Environmental and biotic controls over aboveground biomass throughout a tropical rain forest.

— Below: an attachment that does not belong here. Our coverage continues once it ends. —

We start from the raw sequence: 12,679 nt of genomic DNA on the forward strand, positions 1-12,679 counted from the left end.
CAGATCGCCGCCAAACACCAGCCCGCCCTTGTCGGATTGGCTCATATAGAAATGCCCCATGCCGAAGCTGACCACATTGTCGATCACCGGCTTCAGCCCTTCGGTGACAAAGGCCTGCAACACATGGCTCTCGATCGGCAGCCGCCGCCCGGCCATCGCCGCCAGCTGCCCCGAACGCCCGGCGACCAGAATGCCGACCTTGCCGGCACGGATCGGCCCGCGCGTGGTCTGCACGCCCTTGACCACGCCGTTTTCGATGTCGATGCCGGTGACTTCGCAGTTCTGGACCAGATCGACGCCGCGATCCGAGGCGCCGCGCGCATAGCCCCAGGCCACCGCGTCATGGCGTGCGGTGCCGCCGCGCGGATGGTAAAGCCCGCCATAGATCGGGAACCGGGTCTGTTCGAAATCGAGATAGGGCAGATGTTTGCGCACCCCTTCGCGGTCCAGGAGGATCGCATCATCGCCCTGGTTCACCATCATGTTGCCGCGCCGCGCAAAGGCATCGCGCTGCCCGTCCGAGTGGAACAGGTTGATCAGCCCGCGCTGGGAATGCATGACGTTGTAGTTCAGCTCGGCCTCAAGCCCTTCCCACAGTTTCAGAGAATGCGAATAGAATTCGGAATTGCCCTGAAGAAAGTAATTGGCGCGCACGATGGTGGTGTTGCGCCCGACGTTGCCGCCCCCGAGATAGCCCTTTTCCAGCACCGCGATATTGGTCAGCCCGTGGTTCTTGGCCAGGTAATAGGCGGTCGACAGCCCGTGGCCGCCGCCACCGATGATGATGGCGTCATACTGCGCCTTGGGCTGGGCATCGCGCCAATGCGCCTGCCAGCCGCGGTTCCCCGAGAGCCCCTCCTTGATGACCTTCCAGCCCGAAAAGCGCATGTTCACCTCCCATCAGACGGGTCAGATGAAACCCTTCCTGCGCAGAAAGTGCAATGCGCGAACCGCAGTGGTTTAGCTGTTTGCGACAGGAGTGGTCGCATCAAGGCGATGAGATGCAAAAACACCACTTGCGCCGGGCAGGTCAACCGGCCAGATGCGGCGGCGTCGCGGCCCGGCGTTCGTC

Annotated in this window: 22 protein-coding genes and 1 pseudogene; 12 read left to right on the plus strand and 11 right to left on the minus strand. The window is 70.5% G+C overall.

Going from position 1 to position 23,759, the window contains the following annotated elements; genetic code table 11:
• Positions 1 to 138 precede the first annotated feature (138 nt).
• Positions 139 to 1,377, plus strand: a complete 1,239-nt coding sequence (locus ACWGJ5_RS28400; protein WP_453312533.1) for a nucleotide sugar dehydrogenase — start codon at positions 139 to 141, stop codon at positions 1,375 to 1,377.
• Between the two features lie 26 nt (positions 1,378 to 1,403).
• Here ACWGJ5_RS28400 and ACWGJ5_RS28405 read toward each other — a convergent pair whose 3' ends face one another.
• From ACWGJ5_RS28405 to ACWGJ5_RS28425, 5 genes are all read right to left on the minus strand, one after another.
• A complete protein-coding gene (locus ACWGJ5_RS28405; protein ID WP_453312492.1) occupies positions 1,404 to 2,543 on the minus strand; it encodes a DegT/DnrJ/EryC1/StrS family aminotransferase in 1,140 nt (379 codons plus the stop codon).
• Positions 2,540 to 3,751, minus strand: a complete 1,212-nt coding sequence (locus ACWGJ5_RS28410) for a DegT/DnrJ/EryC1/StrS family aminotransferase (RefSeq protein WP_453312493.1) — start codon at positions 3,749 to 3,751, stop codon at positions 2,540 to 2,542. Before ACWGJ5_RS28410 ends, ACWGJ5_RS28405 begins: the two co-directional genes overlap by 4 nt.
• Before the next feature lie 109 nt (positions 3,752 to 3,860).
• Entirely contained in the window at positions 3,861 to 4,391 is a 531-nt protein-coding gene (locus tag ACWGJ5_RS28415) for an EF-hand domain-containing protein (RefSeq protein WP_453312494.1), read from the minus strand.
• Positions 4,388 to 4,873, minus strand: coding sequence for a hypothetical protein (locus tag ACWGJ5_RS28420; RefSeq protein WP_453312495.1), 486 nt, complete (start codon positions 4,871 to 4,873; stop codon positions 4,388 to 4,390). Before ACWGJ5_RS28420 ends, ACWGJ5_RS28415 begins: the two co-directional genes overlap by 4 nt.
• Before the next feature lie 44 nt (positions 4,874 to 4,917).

The environmental and biotic factors affecting spatial variation in canopy three-dimensional (3-D) structure and aboveground tree biomass (AGB) are poorly understood in tropical rain forests. We combined field measurements and airborne light detection and ranging (lidar) to quantify 3-D structure and AGB across a 5,016 ha rain forest reserve on the northeastern flank of Mauna Kea volcano, Hawaii Island. We compared AGB among native stands dominated by Metrosideros polymorpha found along a 600-1800 m elevation/climate gradient, and on three substrate-age classes of 5, 20, and 65 kyr. We also analyzed how alien tree invasion, canopy species dominance and topographic relief influence AGB levels. Canopy vertical profiles derived from lidar measurements were strong predictors (r2=0.78) of AGB across sites and species. Mean AGB ranged from 48 to 363 Mg ha-1 in native forest stands. Increasing elevation corresponded to a 53-84% decrease in AGB levels, depending upon substrate age. Holding climate constant, changes in substrate age from 5 to 65 kyr corresponded to a 23-53% decline in biomass. Invasion by Psidium cattleianum and Ficus rubiginosa trees resulted in a 19-38% decrease in AGB, with these carbon losses mediated by substrate age. In contrast, the spread of former plantation tree species Fraxinus uhdei corresponded to a 7- to 10-fold increase in biomass. The effects of topographic relief at both local and regional scales were evident in the AGB maps, with poorly drained terrain harboring 76% lower biomass than forests on well-drained relief. Our results quantify the absolute and relative importance of environmental factors controlling spatial variation in tree biomass across a rain forest landscape, and highlight the rapid changes in carbon storage incurred following biological invasion.